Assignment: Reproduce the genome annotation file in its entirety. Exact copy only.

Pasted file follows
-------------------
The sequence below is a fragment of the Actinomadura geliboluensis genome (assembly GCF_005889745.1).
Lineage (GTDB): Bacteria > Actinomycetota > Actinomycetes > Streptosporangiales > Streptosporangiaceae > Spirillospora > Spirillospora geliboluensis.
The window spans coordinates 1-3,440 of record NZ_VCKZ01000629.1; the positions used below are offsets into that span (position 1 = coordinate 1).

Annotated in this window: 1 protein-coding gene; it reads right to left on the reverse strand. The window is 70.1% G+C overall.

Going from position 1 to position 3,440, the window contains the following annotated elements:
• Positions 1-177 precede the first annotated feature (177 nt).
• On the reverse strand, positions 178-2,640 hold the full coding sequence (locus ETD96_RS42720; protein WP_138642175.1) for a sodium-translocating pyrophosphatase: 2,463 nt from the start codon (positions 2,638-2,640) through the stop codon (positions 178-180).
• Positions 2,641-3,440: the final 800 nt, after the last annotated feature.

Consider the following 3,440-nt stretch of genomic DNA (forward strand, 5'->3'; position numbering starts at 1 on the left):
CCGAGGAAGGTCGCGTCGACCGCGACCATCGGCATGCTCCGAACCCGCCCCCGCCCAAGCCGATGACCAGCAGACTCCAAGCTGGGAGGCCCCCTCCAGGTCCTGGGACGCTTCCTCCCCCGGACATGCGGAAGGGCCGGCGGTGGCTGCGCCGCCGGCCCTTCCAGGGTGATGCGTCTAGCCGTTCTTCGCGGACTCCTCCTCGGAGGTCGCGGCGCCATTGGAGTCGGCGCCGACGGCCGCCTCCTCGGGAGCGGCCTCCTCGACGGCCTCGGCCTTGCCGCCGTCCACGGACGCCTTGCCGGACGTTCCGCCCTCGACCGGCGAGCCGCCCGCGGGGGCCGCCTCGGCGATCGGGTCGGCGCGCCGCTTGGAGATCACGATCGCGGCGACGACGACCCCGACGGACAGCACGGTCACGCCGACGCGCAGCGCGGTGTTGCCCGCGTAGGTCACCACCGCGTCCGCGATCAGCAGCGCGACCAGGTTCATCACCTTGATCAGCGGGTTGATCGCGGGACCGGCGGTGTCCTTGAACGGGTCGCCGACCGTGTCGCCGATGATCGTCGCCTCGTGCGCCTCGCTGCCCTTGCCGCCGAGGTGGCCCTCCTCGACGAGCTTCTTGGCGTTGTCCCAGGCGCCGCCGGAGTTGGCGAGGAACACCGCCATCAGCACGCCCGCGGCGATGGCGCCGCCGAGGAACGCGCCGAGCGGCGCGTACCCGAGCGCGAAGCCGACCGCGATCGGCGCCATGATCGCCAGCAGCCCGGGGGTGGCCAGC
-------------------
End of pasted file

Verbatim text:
The sequence below is a fragment of the Actinomadura geliboluensis genome (assembly GCF_005889745.1).
Lineage (GTDB): Bacteria > Actinomycetota > Actinomycetes > Streptosporangiales > Streptosporangiaceae > Spirillospora > Spirillospora geliboluensis.
The window spans coordinates 1-3,440 of record NZ_VCKZ01000629.1; the positions used below are offsets into that span (position 1 = coordinate 1).

Annotated in this window: 1 protein-coding gene; it reads right to left on the reverse strand. The window is 70.1% G+C overall.

Going from position 1 to position 3,440, the window contains the following annotated elements:
• Positions 1-177 precede the first annotated feature (177 nt).
• On the reverse strand, positions 178-2,640 hold the full coding sequence (locus ETD96_RS42720; protein WP_138642175.1) for a sodium-translocating pyrophosphatase: 2,463 nt from the start codon (positions 2,638-2,640) through the stop codon (positions 178-180).
• Positions 2,641-3,440: the final 800 nt, after the last annotated feature.

Consider the following 3,440-nt stretch of genomic DNA (forward strand, 5'->3'; position numbering starts at 1 on the left):
CCGAGGAAGGTCGCGTCGACCGCGACCATCGGCATGCTCCGAACCCGCCCCCGCCCAAGCCGATGACCAGCAGACTCCAAGCTGGGAGGCCCCCTCCAGGTCCTGGGACGCTTCCTCCCCCGGACATGCGGAAGGGCCGGCGGTGGCTGCGCCGCCGGCCCTTCCAGGGTGATGCGTCTAGCCGTTCTTCGCGGACTCCTCCTCGGAGGTCGCGGCGCCATTGGAGTCGGCGCCGACGGCCGCCTCCTCGGGAGCGGCCTCCTCGACGGCCTCGGCCTTGCCGCCGTCCACGGACGCCTTGCCGGACGTTCCGCCCTCGACCGGCGAGCCGCCCGCGGGGGCCGCCTCGGCGATCGGGTCGGCGCGCCGCTTGGAGATCACGATCGCGGCGACGACGACCCCGACGGACAGCACGGTCACGCCGACGCGCAGCGCGGTGTTGCCCGCGTAGGTCACCACCGCGTCCGCGATCAGCAGCGCGACCAGGTTCATCACCTTGATCAGCGGGTTGATCGCGGGACCGGCGGTGTCCTTGAACGGGTCGCCGACCGTGTCGCCGATGATCGTCGCCTCGTGCGCCTCGCTGCCCTTGCCGCCGAGGTGGCCCTCCTCGACGAGCTTCTTGGCGTTGTCCCAGGCGCCGCCGGAGTTGGCGAGGAACACCGCCATCAGCACGCCCGCGGCGATGGCGCCGCCGAGGAACGCGCCGAGCGGCGCGTACCCGAGCGCGAAGCCGACCGCGATCGGCGCCATGATCGCCAGCAGCCCGGGGGTGGCCAGC